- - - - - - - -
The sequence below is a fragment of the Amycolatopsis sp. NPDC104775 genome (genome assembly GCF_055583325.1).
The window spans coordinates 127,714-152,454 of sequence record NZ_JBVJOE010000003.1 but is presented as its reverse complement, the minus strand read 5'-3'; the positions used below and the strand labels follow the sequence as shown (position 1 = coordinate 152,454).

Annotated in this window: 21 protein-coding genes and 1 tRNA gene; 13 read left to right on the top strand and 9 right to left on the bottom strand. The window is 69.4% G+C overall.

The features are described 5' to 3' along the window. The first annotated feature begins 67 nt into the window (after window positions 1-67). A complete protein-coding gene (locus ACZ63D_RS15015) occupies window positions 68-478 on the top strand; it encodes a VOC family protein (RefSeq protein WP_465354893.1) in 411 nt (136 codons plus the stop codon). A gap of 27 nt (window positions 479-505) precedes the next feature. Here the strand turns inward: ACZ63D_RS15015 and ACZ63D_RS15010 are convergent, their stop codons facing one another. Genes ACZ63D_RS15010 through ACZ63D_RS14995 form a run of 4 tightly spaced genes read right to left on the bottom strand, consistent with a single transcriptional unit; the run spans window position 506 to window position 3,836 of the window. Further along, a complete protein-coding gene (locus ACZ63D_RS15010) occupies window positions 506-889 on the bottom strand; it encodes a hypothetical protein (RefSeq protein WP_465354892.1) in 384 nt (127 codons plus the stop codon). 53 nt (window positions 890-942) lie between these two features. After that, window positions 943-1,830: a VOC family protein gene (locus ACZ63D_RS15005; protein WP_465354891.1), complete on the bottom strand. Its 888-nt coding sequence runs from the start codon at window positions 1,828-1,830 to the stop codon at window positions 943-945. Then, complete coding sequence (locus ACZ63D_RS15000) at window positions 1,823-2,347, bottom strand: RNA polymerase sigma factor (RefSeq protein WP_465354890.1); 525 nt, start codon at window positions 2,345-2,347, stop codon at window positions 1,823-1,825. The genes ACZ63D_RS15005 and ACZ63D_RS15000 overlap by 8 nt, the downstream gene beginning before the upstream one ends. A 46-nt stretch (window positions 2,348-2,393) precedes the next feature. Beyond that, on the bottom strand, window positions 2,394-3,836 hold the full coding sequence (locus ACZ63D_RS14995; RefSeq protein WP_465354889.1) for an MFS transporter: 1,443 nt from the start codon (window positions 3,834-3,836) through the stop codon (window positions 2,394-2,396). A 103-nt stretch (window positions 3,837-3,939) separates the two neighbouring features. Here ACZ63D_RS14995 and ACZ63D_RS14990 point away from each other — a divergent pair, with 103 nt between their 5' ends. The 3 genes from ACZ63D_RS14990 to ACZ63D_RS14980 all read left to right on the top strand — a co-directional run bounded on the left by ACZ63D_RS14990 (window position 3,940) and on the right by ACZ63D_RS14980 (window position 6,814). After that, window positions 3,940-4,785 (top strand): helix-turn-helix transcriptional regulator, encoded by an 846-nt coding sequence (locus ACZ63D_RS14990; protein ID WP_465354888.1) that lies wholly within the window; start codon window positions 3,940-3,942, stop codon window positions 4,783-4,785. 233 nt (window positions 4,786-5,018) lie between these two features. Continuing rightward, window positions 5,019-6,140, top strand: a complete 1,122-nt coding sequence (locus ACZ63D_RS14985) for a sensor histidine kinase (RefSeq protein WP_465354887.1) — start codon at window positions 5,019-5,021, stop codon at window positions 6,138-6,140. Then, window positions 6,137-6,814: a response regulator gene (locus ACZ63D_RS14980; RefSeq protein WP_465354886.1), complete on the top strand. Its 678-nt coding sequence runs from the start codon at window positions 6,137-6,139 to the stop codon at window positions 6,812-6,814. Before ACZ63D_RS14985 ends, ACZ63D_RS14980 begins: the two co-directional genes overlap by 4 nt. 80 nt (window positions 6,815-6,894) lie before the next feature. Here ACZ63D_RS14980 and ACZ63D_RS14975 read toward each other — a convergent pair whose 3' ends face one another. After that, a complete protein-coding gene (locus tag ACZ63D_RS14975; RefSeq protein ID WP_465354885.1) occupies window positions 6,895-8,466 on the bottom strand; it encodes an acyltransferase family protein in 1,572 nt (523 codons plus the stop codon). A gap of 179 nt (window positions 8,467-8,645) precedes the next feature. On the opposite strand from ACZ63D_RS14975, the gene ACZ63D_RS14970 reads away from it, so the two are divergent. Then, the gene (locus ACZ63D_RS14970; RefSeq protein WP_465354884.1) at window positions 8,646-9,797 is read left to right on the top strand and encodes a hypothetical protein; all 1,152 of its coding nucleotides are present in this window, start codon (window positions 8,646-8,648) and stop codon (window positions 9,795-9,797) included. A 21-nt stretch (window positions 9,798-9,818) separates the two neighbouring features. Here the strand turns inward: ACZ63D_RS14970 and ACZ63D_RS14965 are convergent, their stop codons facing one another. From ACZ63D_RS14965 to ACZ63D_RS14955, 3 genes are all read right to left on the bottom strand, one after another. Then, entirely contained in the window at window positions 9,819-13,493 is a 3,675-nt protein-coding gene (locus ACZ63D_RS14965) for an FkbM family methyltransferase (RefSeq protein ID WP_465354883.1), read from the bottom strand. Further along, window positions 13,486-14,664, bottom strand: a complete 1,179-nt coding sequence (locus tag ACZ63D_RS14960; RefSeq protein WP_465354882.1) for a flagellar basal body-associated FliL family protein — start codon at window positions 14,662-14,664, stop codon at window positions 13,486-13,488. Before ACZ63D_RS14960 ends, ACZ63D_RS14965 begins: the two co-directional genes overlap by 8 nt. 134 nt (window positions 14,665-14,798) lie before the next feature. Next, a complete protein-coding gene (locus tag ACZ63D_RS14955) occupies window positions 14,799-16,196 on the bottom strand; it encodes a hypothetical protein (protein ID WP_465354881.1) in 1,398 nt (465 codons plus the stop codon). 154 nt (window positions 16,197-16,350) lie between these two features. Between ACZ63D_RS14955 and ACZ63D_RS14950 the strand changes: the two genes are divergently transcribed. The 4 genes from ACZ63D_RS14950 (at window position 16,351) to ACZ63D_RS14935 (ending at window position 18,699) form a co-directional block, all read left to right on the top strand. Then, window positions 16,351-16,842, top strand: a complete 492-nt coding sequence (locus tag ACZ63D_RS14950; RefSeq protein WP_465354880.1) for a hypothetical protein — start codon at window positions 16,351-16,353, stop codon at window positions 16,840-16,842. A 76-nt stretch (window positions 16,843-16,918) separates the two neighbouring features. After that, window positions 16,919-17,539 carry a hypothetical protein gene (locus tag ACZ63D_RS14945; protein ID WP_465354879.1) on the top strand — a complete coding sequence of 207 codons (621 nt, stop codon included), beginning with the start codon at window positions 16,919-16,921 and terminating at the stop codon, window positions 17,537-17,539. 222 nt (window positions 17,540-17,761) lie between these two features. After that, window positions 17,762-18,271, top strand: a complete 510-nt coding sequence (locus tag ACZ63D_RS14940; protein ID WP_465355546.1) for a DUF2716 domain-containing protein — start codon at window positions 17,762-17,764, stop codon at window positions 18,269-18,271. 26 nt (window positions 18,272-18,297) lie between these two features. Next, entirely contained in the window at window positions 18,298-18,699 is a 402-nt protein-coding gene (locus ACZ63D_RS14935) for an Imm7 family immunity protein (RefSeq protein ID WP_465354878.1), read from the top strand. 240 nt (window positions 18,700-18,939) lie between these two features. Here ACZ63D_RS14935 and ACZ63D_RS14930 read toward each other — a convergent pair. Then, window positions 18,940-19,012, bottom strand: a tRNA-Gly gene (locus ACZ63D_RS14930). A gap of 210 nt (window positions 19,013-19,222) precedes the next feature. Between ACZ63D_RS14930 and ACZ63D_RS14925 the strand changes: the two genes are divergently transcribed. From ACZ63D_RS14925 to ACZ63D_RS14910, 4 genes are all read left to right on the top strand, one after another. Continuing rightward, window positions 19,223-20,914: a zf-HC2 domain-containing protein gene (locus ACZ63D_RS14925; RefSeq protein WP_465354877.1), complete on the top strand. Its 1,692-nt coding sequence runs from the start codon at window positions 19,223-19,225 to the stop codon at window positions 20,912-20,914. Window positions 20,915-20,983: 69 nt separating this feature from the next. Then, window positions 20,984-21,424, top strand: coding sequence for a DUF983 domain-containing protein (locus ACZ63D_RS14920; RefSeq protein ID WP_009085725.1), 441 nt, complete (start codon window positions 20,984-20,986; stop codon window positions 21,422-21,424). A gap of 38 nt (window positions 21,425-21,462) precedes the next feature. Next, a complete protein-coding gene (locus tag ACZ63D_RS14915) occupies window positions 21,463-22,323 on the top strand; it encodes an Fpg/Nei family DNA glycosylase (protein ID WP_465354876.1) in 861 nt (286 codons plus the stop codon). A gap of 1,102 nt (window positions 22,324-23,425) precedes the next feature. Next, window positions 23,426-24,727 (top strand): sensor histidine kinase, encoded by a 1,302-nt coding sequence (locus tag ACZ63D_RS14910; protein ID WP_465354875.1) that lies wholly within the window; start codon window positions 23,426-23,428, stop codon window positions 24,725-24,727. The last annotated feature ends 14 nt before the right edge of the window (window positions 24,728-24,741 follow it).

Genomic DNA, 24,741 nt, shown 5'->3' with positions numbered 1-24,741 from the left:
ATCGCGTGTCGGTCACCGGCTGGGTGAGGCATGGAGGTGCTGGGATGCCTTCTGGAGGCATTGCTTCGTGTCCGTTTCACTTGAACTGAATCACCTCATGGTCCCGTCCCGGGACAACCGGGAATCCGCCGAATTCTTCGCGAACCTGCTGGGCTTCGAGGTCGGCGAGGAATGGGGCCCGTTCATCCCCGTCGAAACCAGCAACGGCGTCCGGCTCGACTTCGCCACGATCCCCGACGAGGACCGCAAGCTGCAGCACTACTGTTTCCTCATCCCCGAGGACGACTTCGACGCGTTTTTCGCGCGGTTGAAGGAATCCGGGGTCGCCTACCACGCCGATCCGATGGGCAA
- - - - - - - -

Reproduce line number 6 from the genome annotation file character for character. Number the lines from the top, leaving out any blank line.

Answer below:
ATCGCGTGTCGGTCACCGGCTGGGTGAGGCATGGAGGTGCTGGGATGCCTTCTGGAGGCATTGCTTCGTGTCCGTTTCACTTGAACTGAATCACCTCATGGTCCCGTCCCGGGACAACCGGGAATCCGCCGAATTCTTCGCGAACCTGCTGGGCTTCGAGGTCGGCGAGGAATGGGGCCCGTTCATCCCCGTCGAAACCAGCAACGGCGTCCGGCTCGACTTCGCCACGATCCCCGACGAGGACCGCAAGCTGCAGCACTACTGTTTCCTCATCCCCGAGGACGACTTCGACGCGTTTTTCGCGCGGTTGAAGGAATCCGGGGTCGCCTACCACGCCGATCCGATGGGCAA